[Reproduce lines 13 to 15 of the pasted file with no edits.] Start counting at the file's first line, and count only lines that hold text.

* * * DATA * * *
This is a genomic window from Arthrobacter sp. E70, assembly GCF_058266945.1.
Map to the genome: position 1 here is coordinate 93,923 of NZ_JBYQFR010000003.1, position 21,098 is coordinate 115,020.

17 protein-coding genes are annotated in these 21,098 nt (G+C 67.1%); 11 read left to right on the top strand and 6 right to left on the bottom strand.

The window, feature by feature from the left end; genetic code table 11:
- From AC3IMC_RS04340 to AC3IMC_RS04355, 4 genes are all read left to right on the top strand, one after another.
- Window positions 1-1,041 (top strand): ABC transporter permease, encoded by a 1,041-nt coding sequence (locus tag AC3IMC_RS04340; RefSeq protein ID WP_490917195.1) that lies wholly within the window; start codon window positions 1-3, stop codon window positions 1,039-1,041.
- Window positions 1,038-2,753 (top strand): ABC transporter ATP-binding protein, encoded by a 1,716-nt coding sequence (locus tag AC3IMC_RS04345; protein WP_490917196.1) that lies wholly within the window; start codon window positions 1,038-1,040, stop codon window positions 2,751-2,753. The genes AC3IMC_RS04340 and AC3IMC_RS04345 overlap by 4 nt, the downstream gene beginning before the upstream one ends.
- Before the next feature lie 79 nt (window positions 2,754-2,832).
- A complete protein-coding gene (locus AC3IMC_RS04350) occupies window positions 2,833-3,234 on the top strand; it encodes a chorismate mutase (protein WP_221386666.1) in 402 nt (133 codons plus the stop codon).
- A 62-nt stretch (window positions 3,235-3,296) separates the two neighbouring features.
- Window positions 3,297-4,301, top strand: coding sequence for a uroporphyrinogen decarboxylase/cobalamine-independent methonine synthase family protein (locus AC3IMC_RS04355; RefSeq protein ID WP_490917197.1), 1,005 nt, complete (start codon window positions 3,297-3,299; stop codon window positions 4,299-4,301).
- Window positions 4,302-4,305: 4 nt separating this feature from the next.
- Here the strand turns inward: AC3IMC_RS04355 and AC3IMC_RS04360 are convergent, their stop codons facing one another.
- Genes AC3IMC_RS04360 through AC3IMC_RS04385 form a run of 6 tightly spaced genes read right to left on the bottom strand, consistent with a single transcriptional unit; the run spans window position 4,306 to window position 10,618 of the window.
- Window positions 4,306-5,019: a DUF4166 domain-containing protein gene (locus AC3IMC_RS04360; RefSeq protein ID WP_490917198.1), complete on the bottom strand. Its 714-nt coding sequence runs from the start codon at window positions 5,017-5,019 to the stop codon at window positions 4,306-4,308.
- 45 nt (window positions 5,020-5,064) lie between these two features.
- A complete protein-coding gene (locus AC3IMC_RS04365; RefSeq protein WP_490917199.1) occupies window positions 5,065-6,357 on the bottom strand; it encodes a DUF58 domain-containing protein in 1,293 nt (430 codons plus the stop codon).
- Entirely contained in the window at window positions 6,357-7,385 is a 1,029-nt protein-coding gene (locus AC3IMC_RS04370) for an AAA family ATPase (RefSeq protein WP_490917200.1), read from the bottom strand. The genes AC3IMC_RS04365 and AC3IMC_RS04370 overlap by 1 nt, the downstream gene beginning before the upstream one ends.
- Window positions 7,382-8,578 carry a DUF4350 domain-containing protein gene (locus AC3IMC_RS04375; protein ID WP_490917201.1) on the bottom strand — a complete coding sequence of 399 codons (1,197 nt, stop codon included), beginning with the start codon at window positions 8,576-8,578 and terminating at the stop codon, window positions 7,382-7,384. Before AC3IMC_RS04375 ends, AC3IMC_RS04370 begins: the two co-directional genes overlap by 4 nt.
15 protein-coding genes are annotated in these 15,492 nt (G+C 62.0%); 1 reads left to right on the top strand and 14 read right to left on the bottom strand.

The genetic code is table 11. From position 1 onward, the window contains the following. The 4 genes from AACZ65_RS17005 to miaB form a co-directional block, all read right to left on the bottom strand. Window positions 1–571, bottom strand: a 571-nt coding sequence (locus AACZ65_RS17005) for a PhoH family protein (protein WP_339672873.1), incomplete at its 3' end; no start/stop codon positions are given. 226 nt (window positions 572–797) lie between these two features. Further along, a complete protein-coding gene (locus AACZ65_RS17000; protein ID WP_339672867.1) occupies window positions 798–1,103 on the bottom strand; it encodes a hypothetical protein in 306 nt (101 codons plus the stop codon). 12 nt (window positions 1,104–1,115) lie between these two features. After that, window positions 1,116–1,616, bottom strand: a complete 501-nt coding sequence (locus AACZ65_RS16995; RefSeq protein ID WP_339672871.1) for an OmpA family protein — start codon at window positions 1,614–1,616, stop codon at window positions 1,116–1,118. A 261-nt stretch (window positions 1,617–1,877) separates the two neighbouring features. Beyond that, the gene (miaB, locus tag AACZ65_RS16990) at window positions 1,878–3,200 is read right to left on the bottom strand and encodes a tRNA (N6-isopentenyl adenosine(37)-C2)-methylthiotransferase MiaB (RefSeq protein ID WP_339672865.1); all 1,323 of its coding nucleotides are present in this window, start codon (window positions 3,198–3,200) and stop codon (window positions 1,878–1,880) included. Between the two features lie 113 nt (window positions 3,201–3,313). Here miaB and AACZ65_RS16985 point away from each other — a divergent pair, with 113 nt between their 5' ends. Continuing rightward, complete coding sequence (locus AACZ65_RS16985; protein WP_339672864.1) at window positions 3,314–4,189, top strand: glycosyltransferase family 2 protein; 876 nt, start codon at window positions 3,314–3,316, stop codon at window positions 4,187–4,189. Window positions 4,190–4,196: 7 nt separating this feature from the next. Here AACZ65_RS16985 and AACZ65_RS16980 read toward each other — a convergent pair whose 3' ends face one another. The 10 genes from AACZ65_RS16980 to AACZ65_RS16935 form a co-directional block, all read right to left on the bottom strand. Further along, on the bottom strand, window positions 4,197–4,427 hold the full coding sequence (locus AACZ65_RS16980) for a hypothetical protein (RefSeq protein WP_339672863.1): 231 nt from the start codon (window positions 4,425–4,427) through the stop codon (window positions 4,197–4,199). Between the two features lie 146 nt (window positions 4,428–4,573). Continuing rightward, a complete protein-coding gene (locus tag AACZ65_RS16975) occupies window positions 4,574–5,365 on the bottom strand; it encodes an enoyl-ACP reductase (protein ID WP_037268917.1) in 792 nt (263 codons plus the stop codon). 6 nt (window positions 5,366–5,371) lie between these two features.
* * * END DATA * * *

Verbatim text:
- Here the strand turns inward: AC3IMC_RS04355 and AC3IMC_RS04360 are convergent, their stop codons facing one another.
- Genes AC3IMC_RS04360 through AC3IMC_RS04385 form a run of 6 tightly spaced genes read right to left on the bottom strand, consistent with a single transcriptional unit; the run spans window position 4,306 to window position 10,618 of the window.
- Window positions 4,306-5,019: a DUF4166 domain-containing protein gene (locus AC3IMC_RS04360; RefSeq protein ID WP_490917198.1), complete on the bottom strand. Its 714-nt coding sequence runs from the start codon at window positions 5,017-5,019 to the stop codon at window positions 4,306-4,308.